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Updated Reminder about DST Asymmetry

It's March: time for my annual reminder about the asymmetry of daylight savings time. If you've seen this before, well, here's a reminder. This time, there's a bonus: a Google App Engine application that'll make a nice graph.

The summary: Daylight Savings Time is not symmetrical around the solar calendar — it does not "surround" the days of longest light as one might expect if one hasn't thought about it. So if you like to do outdoors stuff (e.g., hiking or mountain-bike riding) while it's light out, especially mid-week after work, the time to get started with that sort of outdoors stuff is NOW.

Some details: If we were to start DST at the spring equinox and end it at the autumn equinox, then it would be close to symmetric in the sense I'm talking about. Around the day we spring ahead into daylight savings time, sunset would change from being (say) 6:10 to being 7:10; and the day we fall back to winter time, it would go from 7:10 back to 6:10.
But we don't do the DST changes symmetrically around the equinoxes: we spring ahead in early March, roughly one or two weeks before the after the spring equinox, and we fall back in early November, around six or seven wo weeks after the fall equinox. This means that it's lighter later into each day at the start of DST than it is at the end. In fact, a little bit of trigonometry (or some actual observation) will tell you that the equinoxes are the times of the fastest change in the days' lengths, so it's lighter a lot later at the start of DST than at the end.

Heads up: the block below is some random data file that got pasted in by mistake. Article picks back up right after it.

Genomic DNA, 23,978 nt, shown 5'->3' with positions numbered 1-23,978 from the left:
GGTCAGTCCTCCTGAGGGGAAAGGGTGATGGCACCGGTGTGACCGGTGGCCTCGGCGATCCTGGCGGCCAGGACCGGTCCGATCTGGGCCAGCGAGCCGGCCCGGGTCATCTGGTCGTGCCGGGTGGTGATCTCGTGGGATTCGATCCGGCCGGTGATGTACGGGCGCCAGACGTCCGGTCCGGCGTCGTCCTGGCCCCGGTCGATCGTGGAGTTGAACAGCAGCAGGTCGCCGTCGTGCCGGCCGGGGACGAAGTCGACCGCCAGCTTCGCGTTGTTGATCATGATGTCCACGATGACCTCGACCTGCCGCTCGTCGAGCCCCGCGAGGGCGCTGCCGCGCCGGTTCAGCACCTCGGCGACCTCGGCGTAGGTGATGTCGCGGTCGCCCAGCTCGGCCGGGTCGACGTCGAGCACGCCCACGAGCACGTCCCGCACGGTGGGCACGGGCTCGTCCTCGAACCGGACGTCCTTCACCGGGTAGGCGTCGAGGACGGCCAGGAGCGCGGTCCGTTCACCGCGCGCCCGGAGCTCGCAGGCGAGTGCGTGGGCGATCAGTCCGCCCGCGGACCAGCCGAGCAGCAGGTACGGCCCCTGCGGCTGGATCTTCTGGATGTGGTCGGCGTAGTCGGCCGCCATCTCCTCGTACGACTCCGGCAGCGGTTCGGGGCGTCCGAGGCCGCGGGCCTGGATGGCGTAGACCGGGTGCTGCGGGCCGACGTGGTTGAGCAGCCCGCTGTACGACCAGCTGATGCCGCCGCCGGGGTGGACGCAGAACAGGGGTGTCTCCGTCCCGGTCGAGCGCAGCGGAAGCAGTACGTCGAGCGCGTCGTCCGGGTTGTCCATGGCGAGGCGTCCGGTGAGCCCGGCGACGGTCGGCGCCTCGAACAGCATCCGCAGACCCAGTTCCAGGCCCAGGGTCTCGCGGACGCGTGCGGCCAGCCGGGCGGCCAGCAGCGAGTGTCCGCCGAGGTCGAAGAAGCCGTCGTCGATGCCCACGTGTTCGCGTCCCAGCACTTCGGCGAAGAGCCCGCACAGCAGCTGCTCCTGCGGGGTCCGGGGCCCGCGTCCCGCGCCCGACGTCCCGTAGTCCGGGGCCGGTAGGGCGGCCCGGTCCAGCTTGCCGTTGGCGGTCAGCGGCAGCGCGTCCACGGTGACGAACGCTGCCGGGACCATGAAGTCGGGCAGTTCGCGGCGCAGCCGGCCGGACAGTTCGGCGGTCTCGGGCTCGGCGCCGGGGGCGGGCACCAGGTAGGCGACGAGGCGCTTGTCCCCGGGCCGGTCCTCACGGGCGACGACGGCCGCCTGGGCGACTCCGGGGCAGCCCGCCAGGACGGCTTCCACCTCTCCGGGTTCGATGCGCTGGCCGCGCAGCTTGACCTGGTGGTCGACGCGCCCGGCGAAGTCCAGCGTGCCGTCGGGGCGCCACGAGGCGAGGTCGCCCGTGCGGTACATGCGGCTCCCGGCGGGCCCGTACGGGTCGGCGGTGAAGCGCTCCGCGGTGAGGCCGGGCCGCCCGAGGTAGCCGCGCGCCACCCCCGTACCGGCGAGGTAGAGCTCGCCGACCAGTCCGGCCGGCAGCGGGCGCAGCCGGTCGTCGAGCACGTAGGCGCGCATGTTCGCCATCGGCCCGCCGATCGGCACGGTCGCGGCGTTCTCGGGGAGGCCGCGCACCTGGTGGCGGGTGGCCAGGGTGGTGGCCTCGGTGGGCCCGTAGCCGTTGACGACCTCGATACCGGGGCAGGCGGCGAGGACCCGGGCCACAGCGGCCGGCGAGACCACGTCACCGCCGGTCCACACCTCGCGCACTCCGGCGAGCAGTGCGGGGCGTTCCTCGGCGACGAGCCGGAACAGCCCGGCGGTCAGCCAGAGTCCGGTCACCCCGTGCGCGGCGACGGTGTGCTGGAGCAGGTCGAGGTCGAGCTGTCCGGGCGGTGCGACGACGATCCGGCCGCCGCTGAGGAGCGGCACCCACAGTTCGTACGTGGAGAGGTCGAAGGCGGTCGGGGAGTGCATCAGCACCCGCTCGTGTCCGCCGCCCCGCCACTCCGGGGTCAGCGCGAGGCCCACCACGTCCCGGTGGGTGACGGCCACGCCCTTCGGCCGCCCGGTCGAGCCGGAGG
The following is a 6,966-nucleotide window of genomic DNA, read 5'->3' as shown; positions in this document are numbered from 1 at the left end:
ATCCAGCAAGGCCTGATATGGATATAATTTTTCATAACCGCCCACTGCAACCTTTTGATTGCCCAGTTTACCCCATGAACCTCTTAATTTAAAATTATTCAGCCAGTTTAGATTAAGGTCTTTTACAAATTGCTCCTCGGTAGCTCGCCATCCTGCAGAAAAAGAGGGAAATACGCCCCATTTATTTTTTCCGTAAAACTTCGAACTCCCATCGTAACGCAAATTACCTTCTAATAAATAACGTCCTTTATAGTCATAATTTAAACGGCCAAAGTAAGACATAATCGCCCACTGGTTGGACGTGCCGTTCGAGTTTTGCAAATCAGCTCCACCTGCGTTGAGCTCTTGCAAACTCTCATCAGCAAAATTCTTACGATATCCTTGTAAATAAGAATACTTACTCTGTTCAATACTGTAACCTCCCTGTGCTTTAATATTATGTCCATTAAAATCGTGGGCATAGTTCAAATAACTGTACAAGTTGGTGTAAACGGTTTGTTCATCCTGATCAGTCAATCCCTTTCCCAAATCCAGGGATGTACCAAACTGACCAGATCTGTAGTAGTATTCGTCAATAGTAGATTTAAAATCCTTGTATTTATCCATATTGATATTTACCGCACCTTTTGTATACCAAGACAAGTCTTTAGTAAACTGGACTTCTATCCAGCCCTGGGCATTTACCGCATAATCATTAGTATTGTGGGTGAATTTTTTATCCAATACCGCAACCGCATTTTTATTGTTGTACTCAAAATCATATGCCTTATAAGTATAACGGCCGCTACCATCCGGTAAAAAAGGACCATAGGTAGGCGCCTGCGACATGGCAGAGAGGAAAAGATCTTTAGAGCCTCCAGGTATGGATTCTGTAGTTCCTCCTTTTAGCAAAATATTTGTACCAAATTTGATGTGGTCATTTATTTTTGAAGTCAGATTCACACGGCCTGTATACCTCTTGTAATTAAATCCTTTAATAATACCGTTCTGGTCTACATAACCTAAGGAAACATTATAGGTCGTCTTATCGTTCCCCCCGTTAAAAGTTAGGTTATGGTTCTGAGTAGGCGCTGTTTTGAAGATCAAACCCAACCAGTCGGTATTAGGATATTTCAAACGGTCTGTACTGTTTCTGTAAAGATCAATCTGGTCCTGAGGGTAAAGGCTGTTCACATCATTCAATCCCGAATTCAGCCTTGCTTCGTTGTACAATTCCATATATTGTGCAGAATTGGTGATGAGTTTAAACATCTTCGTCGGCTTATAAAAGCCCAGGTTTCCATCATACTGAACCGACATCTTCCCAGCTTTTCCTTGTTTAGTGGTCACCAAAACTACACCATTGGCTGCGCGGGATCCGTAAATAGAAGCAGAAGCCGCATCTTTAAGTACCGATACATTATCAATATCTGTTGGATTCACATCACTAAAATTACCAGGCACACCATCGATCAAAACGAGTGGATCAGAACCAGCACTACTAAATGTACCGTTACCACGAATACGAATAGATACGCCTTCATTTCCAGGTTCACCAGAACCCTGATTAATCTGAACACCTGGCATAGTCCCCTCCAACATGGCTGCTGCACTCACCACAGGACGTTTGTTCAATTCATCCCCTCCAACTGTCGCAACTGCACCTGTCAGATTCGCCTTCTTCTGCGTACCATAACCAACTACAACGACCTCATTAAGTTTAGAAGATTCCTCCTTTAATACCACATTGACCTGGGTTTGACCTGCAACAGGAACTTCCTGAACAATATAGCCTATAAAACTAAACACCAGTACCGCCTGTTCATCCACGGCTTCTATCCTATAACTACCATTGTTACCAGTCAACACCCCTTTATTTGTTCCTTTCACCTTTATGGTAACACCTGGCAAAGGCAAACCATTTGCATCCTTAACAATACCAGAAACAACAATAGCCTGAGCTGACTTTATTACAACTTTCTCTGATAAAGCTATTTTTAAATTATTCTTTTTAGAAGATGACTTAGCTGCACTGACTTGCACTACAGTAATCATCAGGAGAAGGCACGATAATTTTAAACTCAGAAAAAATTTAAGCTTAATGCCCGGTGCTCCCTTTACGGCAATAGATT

Around here (San Francisco Bay Area), the springtime change this year (2009) made our notion of sunset change from 6:10pm to 7:10pm. So it's already worth getting out for a short (60- to 90-minute) hike or ride after work even if you have to work until 6:00pm.

By contrast, the autumn change around here, this year, makes our label for "sunset-time" change from 6:10pm to 5:10pm. So that's a full hour's difference, compared to the springtime change. It generally means that despite the usually dry autumn weather we get, those of us who have to work until 6:00pm or later have few choices by October — learn to like riding with lights (and to find places where it's legal), or stick to riding or hiking only on weekends, "hookey" weekdays, or long "lunch"es.

Bottom line: For those of us for whom snow is not an issue, the dry parts of March or April are the time to start those after work hikes or rides.

So after years of writing the occasional exhortation/warning about this, I finally wrote an app engine app to display the sunrise and sunset data graphically, so you could more easily eyeball and internalize the asymmetry. Here's the link: DST Asymmetry. It's somewhat fragile at the moment, and still has a couple of extraneous debugging links and a css that, um, could be nicer.

Finally, here are links to a couple of earlier versions of this warning: Seven years ago; and Two years ago.